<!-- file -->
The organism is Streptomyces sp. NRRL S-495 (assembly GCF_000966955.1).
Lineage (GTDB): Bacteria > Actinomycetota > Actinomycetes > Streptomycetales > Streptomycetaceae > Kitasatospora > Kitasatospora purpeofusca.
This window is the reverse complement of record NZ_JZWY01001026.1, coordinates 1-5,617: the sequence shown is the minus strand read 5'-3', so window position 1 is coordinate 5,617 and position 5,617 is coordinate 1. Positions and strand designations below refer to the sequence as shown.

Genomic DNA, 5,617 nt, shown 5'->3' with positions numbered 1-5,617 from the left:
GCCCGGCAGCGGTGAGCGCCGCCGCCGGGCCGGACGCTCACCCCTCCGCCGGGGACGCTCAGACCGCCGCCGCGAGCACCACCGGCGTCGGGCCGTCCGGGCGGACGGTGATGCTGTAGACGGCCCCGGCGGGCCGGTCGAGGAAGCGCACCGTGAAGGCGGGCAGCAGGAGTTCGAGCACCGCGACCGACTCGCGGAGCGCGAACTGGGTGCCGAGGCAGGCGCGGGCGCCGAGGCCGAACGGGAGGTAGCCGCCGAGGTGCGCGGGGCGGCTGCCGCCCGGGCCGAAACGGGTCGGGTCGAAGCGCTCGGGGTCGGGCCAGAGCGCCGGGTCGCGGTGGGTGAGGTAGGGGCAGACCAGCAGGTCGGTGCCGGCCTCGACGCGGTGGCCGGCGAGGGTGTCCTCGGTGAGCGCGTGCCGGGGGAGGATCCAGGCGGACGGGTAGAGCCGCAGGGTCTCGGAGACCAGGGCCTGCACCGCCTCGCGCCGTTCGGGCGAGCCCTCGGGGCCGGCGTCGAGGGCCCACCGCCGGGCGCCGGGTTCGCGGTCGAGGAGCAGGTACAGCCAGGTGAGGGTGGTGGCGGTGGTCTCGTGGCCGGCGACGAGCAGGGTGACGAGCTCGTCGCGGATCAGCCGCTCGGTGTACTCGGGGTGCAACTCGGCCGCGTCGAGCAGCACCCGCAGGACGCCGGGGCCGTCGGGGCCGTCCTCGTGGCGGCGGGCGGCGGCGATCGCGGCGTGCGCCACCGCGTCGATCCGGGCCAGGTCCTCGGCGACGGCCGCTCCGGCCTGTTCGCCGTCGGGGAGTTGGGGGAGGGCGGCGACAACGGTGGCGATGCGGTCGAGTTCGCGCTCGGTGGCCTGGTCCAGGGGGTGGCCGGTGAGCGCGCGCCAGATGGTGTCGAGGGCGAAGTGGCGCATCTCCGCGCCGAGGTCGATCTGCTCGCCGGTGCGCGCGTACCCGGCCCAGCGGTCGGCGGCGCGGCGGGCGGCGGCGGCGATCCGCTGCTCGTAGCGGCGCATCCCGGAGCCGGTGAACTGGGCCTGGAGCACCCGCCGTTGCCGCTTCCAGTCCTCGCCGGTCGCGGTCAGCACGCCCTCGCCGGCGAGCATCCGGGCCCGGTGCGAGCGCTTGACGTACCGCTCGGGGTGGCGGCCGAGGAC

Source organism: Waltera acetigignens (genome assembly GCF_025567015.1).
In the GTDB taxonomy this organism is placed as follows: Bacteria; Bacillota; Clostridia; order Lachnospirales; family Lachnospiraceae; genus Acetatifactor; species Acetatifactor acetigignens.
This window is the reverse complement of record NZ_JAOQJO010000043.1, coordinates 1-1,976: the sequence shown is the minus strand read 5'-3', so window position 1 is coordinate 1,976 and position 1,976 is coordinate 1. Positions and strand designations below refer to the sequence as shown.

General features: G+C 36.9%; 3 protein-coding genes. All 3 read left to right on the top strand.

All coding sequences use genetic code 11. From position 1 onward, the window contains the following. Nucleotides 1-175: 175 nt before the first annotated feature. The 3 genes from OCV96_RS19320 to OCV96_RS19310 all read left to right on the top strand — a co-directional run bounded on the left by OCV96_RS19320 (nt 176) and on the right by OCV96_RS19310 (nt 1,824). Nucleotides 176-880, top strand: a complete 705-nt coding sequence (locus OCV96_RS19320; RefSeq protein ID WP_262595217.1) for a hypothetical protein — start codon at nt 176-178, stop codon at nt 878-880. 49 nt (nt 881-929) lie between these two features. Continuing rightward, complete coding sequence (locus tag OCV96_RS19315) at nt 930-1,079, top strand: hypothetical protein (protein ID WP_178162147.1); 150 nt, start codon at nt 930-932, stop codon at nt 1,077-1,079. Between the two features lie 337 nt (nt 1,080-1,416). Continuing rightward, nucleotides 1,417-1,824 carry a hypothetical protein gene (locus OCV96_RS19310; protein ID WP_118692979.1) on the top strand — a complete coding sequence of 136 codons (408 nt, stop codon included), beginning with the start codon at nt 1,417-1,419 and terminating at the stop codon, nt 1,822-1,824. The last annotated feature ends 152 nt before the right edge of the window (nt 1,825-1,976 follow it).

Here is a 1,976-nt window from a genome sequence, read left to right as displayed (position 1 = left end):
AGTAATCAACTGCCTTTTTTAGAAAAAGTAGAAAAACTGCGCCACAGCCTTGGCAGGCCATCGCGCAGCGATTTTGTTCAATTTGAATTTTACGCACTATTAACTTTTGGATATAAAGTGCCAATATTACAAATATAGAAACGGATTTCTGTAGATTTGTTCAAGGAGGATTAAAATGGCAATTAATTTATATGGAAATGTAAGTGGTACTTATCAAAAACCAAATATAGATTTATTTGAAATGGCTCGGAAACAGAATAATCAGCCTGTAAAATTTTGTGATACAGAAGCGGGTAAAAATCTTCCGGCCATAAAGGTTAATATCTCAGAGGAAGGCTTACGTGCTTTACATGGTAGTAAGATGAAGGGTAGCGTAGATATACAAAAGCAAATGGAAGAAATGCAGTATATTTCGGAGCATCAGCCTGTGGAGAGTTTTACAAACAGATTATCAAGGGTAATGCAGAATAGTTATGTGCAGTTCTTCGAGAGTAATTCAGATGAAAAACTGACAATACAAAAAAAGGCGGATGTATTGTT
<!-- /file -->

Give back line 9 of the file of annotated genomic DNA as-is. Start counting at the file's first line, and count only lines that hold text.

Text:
General features: G+C 36.9%; 3 protein-coding genes. All 3 read left to right on the top strand.